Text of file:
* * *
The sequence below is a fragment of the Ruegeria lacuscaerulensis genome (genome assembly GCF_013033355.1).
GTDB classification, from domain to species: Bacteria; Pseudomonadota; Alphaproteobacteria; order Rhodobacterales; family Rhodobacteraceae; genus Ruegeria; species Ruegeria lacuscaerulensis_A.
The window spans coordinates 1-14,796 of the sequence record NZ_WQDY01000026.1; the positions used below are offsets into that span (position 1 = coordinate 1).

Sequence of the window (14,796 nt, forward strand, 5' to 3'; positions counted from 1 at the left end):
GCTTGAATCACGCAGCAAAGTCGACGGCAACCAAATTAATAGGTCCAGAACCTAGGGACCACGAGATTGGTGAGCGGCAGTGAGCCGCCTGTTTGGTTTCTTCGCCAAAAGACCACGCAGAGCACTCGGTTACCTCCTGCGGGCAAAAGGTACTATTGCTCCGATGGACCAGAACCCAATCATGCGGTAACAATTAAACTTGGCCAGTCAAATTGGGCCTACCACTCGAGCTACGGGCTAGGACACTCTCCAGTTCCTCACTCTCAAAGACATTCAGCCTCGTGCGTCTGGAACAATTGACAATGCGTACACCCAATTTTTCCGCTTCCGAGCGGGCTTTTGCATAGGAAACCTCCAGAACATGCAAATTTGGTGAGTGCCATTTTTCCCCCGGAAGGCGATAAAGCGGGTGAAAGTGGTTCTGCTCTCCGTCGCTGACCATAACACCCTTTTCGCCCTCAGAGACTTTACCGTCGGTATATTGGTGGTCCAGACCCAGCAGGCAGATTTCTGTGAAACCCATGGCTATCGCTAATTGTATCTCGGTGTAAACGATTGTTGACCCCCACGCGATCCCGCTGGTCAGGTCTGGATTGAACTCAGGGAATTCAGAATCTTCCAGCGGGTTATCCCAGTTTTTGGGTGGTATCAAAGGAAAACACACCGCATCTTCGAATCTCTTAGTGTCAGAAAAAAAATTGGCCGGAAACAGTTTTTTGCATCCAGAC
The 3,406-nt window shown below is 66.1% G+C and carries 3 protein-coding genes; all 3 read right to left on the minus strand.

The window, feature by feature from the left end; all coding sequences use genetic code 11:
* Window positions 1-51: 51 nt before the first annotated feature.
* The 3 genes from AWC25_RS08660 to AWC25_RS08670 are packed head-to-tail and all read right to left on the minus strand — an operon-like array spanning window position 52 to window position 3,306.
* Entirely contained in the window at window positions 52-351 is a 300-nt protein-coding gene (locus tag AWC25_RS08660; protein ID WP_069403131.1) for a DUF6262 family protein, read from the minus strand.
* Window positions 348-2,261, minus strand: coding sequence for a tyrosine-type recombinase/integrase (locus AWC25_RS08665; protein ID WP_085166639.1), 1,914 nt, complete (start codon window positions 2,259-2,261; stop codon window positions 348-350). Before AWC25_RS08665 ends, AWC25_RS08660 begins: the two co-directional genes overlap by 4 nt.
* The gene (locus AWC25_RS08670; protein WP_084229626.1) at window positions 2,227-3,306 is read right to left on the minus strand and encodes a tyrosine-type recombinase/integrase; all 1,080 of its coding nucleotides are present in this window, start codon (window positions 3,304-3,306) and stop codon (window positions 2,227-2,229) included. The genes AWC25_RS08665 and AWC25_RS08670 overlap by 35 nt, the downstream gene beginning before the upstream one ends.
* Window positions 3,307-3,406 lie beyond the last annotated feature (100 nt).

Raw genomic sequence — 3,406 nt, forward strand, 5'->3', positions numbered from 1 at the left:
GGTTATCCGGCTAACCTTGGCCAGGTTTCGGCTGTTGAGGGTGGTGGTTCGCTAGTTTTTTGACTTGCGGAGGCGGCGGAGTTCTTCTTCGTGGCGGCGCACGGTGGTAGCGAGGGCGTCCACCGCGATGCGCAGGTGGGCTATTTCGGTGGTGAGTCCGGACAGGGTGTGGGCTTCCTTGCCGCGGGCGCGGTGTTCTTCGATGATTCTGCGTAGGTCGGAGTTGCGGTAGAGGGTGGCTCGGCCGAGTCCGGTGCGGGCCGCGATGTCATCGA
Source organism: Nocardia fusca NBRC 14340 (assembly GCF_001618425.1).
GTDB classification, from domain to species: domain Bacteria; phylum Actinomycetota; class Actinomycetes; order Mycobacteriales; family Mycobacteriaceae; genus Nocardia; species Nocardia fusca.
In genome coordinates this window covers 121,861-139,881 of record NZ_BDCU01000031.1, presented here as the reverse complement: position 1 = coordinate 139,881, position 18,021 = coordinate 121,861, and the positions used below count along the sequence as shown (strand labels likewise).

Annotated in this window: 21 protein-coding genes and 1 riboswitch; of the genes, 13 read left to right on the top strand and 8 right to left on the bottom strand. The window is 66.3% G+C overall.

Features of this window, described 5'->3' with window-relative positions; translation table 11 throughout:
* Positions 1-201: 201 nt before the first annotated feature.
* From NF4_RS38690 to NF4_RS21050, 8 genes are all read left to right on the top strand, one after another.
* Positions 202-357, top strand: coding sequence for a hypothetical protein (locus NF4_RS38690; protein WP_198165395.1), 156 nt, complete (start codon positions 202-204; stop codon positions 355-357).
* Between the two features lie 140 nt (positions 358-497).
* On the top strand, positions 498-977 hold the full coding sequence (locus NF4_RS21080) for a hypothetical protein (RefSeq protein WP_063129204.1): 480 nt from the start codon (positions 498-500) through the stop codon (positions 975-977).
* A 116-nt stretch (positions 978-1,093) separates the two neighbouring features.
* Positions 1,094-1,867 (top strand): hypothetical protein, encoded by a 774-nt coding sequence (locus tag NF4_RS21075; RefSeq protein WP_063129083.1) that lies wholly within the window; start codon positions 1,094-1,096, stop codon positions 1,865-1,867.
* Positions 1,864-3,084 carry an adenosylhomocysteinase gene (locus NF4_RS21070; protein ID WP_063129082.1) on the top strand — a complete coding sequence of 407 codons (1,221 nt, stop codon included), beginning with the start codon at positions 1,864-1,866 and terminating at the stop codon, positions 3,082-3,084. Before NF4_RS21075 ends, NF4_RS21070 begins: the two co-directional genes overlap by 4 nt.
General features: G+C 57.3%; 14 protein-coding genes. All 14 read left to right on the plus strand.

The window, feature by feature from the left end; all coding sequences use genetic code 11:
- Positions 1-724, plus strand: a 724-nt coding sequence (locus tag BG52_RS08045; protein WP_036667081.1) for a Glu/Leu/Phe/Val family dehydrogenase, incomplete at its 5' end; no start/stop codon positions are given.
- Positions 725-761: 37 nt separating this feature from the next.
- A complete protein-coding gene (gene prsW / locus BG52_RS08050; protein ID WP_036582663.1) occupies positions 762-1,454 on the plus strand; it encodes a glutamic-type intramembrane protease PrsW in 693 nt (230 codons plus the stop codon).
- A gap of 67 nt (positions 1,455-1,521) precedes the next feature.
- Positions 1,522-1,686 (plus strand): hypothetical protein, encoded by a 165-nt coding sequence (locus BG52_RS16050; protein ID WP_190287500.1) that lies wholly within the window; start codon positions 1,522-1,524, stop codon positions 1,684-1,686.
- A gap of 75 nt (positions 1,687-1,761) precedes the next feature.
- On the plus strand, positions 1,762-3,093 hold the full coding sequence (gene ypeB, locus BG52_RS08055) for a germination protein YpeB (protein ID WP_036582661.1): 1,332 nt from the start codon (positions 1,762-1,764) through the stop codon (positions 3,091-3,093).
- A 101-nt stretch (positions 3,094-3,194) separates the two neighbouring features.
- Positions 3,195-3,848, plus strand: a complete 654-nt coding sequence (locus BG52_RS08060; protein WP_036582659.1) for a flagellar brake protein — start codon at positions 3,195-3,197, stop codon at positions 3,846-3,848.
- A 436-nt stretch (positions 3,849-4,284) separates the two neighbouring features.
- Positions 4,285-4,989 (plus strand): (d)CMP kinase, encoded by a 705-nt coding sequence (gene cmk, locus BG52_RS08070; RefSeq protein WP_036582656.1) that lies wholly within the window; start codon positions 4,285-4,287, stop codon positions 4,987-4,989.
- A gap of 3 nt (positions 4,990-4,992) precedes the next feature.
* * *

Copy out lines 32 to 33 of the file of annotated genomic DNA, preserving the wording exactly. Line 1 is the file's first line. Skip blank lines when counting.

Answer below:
- Positions 725-761: 37 nt separating this feature from the next.
- A complete protein-coding gene (gene prsW / locus BG52_RS08050; protein ID WP_036582663.1) occupies positions 762-1,454 on the plus strand; it encodes a glutamic-type intramembrane protease PrsW in 693 nt (230 codons plus the stop codon).